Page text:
Hello,

For one of the codes I was working on I had to count the number of unique weeks in a timeseries. I ended up using the `Dates.week()`

function and found that the result can be incorrect in cases where the data spans more than an year:

```
julia> dates = range(Date(2008, 8, 1), Date(2009, 1, 1), step=Day(1))
Date("2008-08-01"):Day(1):Date("2009-01-01")
julia> unique([(year(x), week(x)) for x in dates])
24-element Vector{Tuple{Int64, Int64}}:
(2008, 31)
(2008, 32)
(2008, 33)
(2008, 34)
(2008, 35)
(2008, 36)
(2008, 37)
(2008, 38)
(2008, 39)
(2008, 40)
(2008, 41)
(2008, 42)
(2008, 43)
(2008, 44)
(2008, 45)
(2008, 46)
(2008, 47)
(2008, 48)
(2008, 49)
(2008, 50)
(2008, 51)
(2008, 52)
(2008, 1) <-- week not present in data: Date(2008-12-29)
(2009, 1)
julia> length(unique([(year(x), week(x)) for x in dates]))
24
```

Here, `(2008, 1)`

is not correct because this week is not present in `dates`

. `Date(2008, 1, 1)`

will also return `(2008, 1)`

in `(year, week)`

tuple, the date which is not even present in the data. If one counts the unique number of weeks using `(year(x), week(x))`

method the result is incorrect because the last week number of December 2008 is same the first week of 2009. The correct result would be `23`

.

This is, of course, because `week()`

gives the ISO week number but it is easy to make mistake while using the `week()`

function. I feel this is a use case of having a `count(::AbstractVector{Date}, ::Week)`

method in the `Dates`

module.

I am counting the number of weeks starting from Monday and ending on Sunday. So, a series starting from Sunday and ending next Monday (9 days) will contain 3 weeks.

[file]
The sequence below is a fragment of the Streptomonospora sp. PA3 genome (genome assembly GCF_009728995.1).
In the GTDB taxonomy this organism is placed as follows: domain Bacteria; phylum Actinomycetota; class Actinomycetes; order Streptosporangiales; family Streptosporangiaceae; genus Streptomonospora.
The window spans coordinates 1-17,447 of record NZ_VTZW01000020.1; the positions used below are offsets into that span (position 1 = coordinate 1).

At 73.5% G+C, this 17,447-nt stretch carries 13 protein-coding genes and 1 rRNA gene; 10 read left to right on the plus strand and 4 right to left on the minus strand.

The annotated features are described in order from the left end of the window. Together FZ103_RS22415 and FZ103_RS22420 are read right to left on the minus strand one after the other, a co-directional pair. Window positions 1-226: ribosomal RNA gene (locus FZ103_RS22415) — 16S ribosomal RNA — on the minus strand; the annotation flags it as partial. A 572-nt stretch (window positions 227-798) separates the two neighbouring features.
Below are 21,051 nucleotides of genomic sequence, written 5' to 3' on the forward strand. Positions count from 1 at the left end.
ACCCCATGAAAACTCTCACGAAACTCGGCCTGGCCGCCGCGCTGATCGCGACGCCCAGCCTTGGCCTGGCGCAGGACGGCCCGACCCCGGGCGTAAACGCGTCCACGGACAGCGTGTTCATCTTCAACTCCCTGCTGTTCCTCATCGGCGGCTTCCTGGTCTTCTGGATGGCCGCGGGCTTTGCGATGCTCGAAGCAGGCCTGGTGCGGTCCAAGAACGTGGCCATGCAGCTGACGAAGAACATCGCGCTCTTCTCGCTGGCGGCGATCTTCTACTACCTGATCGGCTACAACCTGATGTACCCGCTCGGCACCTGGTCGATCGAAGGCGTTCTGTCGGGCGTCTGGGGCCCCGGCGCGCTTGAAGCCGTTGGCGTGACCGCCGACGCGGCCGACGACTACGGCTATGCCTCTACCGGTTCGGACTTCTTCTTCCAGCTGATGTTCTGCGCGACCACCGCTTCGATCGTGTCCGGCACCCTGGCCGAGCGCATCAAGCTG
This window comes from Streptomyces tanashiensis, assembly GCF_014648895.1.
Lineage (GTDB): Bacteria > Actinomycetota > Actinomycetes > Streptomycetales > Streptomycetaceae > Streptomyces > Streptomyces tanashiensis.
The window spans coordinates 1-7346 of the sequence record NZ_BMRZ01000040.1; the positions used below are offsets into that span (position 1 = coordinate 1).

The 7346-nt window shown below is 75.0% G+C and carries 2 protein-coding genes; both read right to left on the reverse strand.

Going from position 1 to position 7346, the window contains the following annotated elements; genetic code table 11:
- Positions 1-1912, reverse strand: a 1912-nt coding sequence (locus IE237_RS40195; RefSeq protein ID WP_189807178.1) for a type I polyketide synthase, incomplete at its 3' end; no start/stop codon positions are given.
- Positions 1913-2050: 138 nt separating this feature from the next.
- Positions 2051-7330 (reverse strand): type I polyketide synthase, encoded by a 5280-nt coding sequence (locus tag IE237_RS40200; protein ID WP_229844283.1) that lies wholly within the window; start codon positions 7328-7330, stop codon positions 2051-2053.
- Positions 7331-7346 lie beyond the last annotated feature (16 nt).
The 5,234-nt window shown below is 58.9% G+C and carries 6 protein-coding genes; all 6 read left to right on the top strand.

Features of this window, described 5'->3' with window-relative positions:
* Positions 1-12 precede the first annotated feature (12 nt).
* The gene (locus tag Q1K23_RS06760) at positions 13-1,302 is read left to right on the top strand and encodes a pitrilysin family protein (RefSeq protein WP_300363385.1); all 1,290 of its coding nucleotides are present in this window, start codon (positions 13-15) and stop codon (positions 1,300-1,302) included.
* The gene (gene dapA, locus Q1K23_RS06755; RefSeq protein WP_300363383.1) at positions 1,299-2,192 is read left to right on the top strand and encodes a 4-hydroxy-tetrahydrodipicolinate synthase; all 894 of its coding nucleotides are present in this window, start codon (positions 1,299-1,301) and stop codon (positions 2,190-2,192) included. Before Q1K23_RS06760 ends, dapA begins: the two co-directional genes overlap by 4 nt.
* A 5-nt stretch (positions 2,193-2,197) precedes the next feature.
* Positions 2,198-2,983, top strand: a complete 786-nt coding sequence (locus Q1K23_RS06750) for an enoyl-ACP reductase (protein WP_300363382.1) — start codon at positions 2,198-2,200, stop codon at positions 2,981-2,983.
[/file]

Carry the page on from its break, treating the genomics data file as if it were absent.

I have written sample methods for date vector and range while taking care of unsorted, irregular, and missing values:

```
function count(dates::AbstractRange{Date}, ::Type{Week})
numweeks::Int = 0
firstmonday = findfirst(x -> dayofweek(x) == 1, dates)
lastsunday = findlast(x -> dayofweek(x) == 7, dates)
numweeks += firstmonday == 1 ? 0 : 1
numweeks += lastsunday == lastindex(dates) ? 0 : 1
numweeks += div((dates[lastsunday] - dates[firstmonday] + Day(1)).value, 7)
numweeks
end
function count(dates::AbstractVector{Date}, ::Type{Week}, sorted::Bool)
mindate = sorted ? dates[1] : findmin(dates)[1]
maxdate = sorted ? last(dates) : findmax(dates)[1]
count(range(mindate, maxdate, step=Day(1)), Week)
end
function count(dates::T, ::Type{Week}) where {T<:Base.SkipMissing{Vector{Union{Missing, Date}}}}
count(collect(dates), Week)
end
function count(dates::T, ::Type{Week}) where {T<:AbstractVector{Union{Missing, Date}}}
count(skipmissing(dates), Week)
end
```

### Performance for sorted range/vector:

**For sorted data:**

```
julia> dates = range(Date(1900, 1, 1), Date(2024, 12, 1), step=Day(1))
Date("1900-01-01"):Day(1):Date("2024-12-01")
julia> @btime count(dates, Week)
182.734 ns (1 allocation: 16 bytes)
6518
julia> dd = collect(dates); @btime count(dd, Week, true)
191.824 ns (1 allocation: 16 bytes)
6518
```

**For unsorted data:**

```
julia> dates_unsorted = sample(dates, length(dates), replace=true);
julia> @btime count(dates_unsorted, Week, false)
46.837 μs (1 allocation: 16 bytes)
6518
```

The algorithm is O(1) for sorted data but for for unsorted data it is O(n) but that’s the best we can get to.

Is the ease-of-use and this performance acceptable to be included in the `Dates`

module?

This `count()`

method can be extended to counting months, quarters, or years as well. Here, I am making a case to introduce